United States District Court, W.D. Kentucky, Louisville Division
FADI FAKHRI et al. PLAINTIFFS
LOUISVILLE-JEFFERSON COUNTY METROPOLITAN GOVERNMENT et al. DEFENDANTS
MEMORANDUM OPINION AND ORDER
N. Stivers, Chief Judge United States District Court.
matter is before the Court on Defendants Louisville-Jefferson
County Metro Government and Louisville Metro Police
Department's Partial Motion to Dismiss (DN 6). The matter
is ripe for adjudication. For the reasons that follow,
Defendants' motion is GRANTED.
lawsuit was filed by Fadi Fakhri (“Fakhri”) and
Qaderyia Fadaam (“Fadaam”) as administrators of
the estate of Raad Fakhri Salman (“Salman”)
asserting violations of federal and state law. (Compl.
¶¶ 1-8, DN 1). Defendant Brandon Hogan
(“Hogan”) was at the relevant time a sergeant
employed by Defendant Louisville Metro Police Department
(“LMPD”) of Defendant Louisville-Jefferson County
Metro Government (“Metro Government”).
events leading to this action occurred on July 5, 2018, in
Louisville, Kentucky. (Compl. ¶ 17). Salman was at the
time suffering from an unspecified form of psychosis for
which he was prescribed Risperdal. (Compl. ¶ 16). Salman
had not, however, been taking his Risperdal in the days
leading up to July 5 and had exhibited noticeable symptoms of
mental illness. (Compl. ¶ 16).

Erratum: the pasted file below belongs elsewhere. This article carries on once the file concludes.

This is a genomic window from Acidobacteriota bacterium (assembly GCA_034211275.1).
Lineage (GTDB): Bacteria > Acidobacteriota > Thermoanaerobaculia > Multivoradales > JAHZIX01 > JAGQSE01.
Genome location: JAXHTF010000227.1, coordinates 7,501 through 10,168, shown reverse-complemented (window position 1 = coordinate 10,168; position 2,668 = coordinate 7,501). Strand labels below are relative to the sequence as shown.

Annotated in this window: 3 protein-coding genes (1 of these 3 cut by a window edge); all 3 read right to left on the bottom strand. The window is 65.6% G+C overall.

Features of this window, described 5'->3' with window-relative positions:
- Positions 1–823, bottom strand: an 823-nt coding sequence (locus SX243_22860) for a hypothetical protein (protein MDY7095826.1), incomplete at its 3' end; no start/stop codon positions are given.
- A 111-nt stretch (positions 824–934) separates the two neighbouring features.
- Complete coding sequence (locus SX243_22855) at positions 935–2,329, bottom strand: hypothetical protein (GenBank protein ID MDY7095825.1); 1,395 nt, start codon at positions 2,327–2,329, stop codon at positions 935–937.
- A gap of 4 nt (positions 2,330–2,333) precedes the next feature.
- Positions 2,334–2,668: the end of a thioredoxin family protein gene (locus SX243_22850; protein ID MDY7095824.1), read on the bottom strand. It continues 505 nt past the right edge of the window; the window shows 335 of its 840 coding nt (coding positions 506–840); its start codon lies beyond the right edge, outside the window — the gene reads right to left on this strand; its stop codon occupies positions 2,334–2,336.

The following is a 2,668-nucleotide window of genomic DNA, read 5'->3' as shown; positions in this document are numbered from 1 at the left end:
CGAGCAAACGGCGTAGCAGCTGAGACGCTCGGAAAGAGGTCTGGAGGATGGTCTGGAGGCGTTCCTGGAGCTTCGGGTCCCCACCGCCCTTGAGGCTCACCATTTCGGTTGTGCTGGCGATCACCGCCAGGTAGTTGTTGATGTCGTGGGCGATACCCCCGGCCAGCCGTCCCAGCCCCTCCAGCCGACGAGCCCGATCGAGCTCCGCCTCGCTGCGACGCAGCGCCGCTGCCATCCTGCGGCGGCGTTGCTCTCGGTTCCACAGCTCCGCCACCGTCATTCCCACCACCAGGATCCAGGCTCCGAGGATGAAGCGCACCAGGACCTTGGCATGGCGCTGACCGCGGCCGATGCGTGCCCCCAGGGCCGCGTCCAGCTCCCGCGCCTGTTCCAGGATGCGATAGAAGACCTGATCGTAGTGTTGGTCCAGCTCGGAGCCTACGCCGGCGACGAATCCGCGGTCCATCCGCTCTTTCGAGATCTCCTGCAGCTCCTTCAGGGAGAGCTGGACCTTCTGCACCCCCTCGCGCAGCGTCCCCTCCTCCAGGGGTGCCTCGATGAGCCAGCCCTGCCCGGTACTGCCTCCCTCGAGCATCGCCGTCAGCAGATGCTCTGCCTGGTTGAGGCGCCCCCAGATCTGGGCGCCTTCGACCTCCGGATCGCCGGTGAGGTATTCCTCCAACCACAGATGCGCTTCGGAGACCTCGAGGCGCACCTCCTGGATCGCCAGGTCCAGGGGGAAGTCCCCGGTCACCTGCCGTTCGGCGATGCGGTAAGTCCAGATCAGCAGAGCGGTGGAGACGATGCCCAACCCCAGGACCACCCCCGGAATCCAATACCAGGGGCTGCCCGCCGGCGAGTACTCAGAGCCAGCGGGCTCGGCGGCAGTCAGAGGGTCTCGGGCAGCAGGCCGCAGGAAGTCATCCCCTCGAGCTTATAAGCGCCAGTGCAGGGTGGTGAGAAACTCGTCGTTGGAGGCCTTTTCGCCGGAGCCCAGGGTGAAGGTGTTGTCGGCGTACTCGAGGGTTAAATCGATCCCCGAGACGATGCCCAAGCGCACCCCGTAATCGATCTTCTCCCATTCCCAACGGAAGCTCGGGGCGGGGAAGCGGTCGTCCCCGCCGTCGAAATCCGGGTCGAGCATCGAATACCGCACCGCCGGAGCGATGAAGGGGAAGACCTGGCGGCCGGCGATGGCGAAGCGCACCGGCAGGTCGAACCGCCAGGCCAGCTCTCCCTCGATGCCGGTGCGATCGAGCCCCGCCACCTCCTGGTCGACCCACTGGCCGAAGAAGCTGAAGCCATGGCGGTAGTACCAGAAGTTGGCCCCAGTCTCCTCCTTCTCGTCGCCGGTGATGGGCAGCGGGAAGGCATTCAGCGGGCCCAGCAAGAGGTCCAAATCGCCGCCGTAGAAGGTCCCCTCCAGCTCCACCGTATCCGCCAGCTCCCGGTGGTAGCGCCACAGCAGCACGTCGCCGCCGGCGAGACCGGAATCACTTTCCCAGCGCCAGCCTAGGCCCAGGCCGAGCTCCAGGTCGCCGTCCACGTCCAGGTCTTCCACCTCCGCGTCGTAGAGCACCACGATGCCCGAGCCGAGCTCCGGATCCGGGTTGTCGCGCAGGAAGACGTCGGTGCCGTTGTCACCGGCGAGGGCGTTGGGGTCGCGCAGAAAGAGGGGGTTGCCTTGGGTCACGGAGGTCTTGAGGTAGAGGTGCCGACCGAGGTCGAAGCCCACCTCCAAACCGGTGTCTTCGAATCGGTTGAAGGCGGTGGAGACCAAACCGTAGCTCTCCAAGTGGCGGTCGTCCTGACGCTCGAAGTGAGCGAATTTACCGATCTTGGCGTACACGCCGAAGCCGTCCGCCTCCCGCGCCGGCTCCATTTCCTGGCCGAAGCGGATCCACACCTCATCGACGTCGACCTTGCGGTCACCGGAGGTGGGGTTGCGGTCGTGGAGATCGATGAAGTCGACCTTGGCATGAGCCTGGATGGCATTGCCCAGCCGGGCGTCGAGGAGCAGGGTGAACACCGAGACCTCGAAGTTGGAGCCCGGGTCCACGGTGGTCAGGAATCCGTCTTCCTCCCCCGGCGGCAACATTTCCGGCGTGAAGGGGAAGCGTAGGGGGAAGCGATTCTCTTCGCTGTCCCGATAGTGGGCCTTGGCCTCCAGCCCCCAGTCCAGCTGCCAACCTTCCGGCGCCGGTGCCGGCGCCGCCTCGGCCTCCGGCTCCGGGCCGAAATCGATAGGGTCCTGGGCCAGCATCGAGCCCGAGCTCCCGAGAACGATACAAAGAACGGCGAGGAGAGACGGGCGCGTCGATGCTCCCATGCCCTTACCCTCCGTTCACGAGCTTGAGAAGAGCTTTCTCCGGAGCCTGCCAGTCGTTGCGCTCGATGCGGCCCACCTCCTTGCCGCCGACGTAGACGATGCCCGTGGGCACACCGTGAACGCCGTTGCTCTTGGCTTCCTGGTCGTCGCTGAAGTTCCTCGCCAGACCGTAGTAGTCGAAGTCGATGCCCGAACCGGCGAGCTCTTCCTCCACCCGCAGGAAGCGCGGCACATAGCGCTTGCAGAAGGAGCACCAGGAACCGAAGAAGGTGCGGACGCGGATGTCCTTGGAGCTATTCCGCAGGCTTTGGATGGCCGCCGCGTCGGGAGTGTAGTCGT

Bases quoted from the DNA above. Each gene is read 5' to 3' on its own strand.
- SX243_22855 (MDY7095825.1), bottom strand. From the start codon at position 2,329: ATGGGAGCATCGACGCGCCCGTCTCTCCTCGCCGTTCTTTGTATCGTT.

11:43 AM on July 5, Salman dialed 911 and requested police
assistance at his apartment. (Compl. ¶ 17). Salman spoke
primarily Arabic but requested police assistance and stated
his address in English. (Compl. ¶ 20). A woman could be
heard screaming in the background, and at one point she too
picked up the phone and requested police assistance. (Compl.
¶ 21). The 911 operator connected Salman to a language
line where a translator attempted to translate part of the
conversation before putting her supervisor on the line.
(Compl. ¶ 22). Because of his mental state, Salman was
unable to effectively answer many questions asked by the 911
workers. (Compl. ¶¶ 23-24). Notwithstanding this
difficulty, a police Run Report shows the 911 workers
understood some statements from Salman, including: Salman was
inside the apartment threatening to kill and torture his
wife; Salman stated someone could send him back to Iraq;
Salman said police should come in twenty minutes or he would
kill his wife; Salman repeatedly said he couldn't hear;
Salman stated again that the police had twenty minutes to
arrive or he would “slaughter” his wife. (Compl.
¶ 25). The call disconnected at 11:59:25 AM. (Compl.
¶ 26). At 12:01:00 PM, the run reports states that LMPD
Unit 416C was en route to Salman's residence. (Compl.
12:02:10 PM, the property manager of Salman's apartment
called 911 stating that a man identified as Salman was
threatening a woman with a knife. (Compl. ¶ 27).
Additional units responded, including a SWAT unit that
Plaintiffs believe included Defendant Brandon Hogan
(“Hogan”), which responded at 12:05:00 PM.
(Compl. ¶¶ 28-29). At the time, Hogan had been
engaged in a SWAT training exercise approximately half a mile